The path to citizenship itself is probably most controversial element of the plan, and it's certainly the part most likely to come under attack from cranky House conservatives. Unfortunately, that's the piece of the law where subtle changes could wreak the most havoc.
The Senate outline requires that all undocumented immigrants who came to the U.S. as adults register with the government. At that point, they'll have to pay back taxes and fines, pass a background check, learn English and a bit of U.S. civics, and demonstrate a work history and current employment. Only at that point will they get the right to apply for a green card, at which point they'll have to queue up behind the millions already waiting. Once they get the green card, it will take about five years before they can become full-fledged U.S. citizens.
Judged by a standard of basic fairness, all of this might seem like common sense. We don't like tax dodgers. Green card holders on the way to becoming citizens are already required to learn English. Waiting your turn doesn't sound like a unreasonable imposition.
But common sense has its limits. The danger is that by making the path to citizenship too arduous, we could discourage immigrants from coming out of the shadows. Take the issue of fines and back taxes. In 2007, most immigrant households earned less than $40,000 a year, according to the Migration Policy Institute (MPI). The 2007 Senate reform bill would have charged $5,000 just to initially register with the government, and another $5,000 for a green card. As the MPI chart below shows, that would mean a quarter of household income for three in five families.
Some past reform legislation has included smaller penalties. In 2010, New Jersey Democratic Senator Bob Menendez, one of the forces behind the new bipartisan plan, suggested a $500 registration fee. But add the price of English classes and back taxes (while some undocumented immigrants pay income tax or even Social Security taxes, many don't), and the costs mount. Survey findings suggest that many immigrants who already have green cards don't go on to naturalize because of the costs involved. Despite our impulse to penalize immigrants who have broken the law, it's clear that each fine we place before undocumented workers is one more reason for many of them remain undocumented.
Fine, you might say. Their loss. But it's our loss, too. Limiting the number of undocumented workers is important so that they don't keep undercutting the wages of other low-skill legal immigrants, or even low-skill American workers. And while we can try to deal with that issue by making it more difficult for employers to hire undocumented labor. But as of now, our system for doing so is full of holes.
(3): E-VERIFY BECOMES A QUAGMIRE
The bipartisan Senate plan proposes to "create an effective employment verification system which prevents identity theft and ends the hiring of future unauthorized workers." But unless they're truly planning to build something from scratch -- in which case it could be a good long while before we see any useful software -- chances are the final product will be something based on E-Verify, the electronic employee ID system that was first piloted in 1997.
Today, 20 states require at least some employers to run their hires through E-Verify, which checks whether workers are legally in the country using data from the Social Security Administration and Department of Homeland Security. The federal government, meanwhile, checks all new workers against it. Two nasty problems in the system have revealed themselves.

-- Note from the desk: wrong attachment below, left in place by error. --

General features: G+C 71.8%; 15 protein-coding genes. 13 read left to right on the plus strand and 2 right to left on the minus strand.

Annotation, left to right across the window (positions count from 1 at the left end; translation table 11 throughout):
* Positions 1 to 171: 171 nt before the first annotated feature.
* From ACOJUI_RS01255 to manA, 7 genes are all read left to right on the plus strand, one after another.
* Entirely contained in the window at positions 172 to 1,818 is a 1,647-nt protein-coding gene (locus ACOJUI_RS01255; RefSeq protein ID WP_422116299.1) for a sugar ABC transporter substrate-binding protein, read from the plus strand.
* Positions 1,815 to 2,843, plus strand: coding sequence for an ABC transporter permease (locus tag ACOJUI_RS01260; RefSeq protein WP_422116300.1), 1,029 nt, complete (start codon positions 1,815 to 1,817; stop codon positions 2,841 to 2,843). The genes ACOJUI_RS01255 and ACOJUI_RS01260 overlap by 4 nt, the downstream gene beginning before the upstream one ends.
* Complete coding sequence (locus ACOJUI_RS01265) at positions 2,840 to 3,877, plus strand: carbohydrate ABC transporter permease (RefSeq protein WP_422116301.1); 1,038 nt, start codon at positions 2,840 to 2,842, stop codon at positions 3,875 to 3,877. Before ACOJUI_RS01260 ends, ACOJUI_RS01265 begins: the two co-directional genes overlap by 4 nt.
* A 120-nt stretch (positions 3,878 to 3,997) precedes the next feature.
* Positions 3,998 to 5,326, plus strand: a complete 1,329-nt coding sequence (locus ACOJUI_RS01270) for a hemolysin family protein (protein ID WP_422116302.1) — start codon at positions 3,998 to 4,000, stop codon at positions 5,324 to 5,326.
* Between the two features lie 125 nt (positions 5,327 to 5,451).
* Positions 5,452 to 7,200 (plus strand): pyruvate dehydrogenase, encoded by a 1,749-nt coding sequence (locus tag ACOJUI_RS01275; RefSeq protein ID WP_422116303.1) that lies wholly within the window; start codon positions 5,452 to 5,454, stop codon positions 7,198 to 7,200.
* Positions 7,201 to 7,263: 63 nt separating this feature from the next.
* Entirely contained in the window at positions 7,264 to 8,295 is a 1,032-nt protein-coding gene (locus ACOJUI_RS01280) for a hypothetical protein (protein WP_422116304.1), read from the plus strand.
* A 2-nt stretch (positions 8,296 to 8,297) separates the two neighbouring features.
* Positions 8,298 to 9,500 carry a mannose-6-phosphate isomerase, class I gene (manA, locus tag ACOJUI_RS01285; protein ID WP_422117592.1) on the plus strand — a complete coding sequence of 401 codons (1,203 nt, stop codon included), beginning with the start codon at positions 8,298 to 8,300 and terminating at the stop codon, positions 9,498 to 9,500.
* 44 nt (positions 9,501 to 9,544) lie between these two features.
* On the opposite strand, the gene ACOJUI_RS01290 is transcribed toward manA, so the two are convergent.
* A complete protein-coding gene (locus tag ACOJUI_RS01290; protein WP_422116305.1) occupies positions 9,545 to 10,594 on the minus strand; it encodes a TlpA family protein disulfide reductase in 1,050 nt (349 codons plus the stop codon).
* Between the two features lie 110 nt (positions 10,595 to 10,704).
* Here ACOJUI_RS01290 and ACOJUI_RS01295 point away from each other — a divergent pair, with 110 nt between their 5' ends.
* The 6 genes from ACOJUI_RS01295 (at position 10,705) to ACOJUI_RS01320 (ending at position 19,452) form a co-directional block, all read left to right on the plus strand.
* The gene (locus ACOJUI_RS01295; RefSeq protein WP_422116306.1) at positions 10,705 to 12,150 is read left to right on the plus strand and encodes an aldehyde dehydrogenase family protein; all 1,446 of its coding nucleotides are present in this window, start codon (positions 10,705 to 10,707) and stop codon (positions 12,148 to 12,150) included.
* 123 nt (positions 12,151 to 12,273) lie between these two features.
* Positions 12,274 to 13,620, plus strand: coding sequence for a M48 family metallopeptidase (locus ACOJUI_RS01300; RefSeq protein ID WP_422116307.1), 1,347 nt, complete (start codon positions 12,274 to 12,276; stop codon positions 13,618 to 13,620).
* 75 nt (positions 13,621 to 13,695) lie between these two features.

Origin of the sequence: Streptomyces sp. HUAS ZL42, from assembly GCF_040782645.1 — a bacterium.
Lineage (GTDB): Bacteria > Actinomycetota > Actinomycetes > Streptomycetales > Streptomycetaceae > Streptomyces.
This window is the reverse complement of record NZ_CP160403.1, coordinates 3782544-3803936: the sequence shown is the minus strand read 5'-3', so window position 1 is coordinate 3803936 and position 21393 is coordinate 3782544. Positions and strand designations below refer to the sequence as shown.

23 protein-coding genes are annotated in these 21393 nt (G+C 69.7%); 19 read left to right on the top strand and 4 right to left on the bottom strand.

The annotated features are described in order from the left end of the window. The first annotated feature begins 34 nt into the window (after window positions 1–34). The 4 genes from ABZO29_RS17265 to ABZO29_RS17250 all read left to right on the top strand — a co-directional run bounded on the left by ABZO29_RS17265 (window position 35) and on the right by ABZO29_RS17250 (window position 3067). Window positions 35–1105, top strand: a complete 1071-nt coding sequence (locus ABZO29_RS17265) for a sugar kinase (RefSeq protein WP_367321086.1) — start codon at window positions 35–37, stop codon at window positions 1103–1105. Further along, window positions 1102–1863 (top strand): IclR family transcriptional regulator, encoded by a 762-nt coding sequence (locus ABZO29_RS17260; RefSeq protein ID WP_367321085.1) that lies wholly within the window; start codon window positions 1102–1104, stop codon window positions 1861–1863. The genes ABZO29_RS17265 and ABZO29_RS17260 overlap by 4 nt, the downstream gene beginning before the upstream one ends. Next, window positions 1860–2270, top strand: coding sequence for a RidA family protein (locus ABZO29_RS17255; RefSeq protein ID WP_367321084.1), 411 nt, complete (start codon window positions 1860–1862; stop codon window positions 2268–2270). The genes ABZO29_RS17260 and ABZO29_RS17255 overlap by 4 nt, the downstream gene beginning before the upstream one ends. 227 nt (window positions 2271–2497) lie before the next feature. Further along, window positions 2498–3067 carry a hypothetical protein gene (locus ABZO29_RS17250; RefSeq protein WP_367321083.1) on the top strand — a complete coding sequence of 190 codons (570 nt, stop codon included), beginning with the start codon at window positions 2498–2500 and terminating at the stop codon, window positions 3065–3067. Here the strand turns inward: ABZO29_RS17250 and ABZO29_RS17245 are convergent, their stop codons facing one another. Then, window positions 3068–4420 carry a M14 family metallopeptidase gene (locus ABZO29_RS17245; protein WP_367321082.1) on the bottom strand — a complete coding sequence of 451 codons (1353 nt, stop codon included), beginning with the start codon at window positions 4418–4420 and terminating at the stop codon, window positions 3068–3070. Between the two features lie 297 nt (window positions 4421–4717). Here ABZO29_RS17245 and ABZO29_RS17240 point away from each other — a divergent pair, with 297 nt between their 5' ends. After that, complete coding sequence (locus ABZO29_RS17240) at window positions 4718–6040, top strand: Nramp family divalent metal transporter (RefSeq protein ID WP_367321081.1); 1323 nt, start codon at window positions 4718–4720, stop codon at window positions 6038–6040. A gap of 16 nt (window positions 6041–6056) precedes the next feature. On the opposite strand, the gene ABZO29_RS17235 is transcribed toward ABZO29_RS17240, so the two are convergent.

First, it's expensive. A study by Bloomberg Government found that found that a national E-Verify law could cost small businesses $2.6 billion. That's on top of the hundreds-of-millions of government dollars needed to operate it each year.
Second, it's not effective. A December 2009 analysis commissioned by the government found E-Verify caught less than half of all undocumented workers because it was unable to detect identity fraud. In other words, a day laborer with a stolen Social Security number could slip right past Uncle Sam's watch. It gets worse: Overall, the system had an error rate of 4.1 percent. About one in six of those mistakes impacted legal workers who, for whatever reason, showed up as undocumented. In the end, the report found that about 0.5 percent of all workers are incorrectly flagged, and unable to correct their records. That may sound small, but as the Center for American Progress has noted, it means roughly 770,000 Americans could lose their jobs due to system error.
Those are the big, obvious issues with E-Verify, and it's possible they can be rectified. But if they're not, its easy to imagine the debacle that would follow. Consider what would happen if Washington makes a hash of fixing the identity fraud problems before rolling it out. At that point, instead of paying the full cost of legalizing, many undocumented workers could rationally decide that it would be more profitable to buy someone's Social Security number to evade the feds. If the problem is fixed, but the price of registering with the government is too high, E-Verify might encourage others to work entirely under the table -- off the books and off the tax rolls. In the meantime, hundreds of thousands of law abiding workers inappropriately blacklisted by the system might be faced with the bureaucratic nightmare of convincing Washington that they really should be allowed to have a job.
I could go on with the parade of pitfalls (note: I haven't even touched the guest-worker or high-skill-immigration plans.) But instead, I'll reiterate the takeaway: The framework for the plan isn't bad. But it's how Congress fleshes it out that counts. A system that's too punitive for aspiring citizens, or doesn't fix the glitches in employment verification, or doesn't create crystal-clear goals for the border could turn out to be as bad as the problems it was designed to fix. And while the spirit of compromise has been carrying this issue so far, some concessions for the sake of a deal might not be worth it.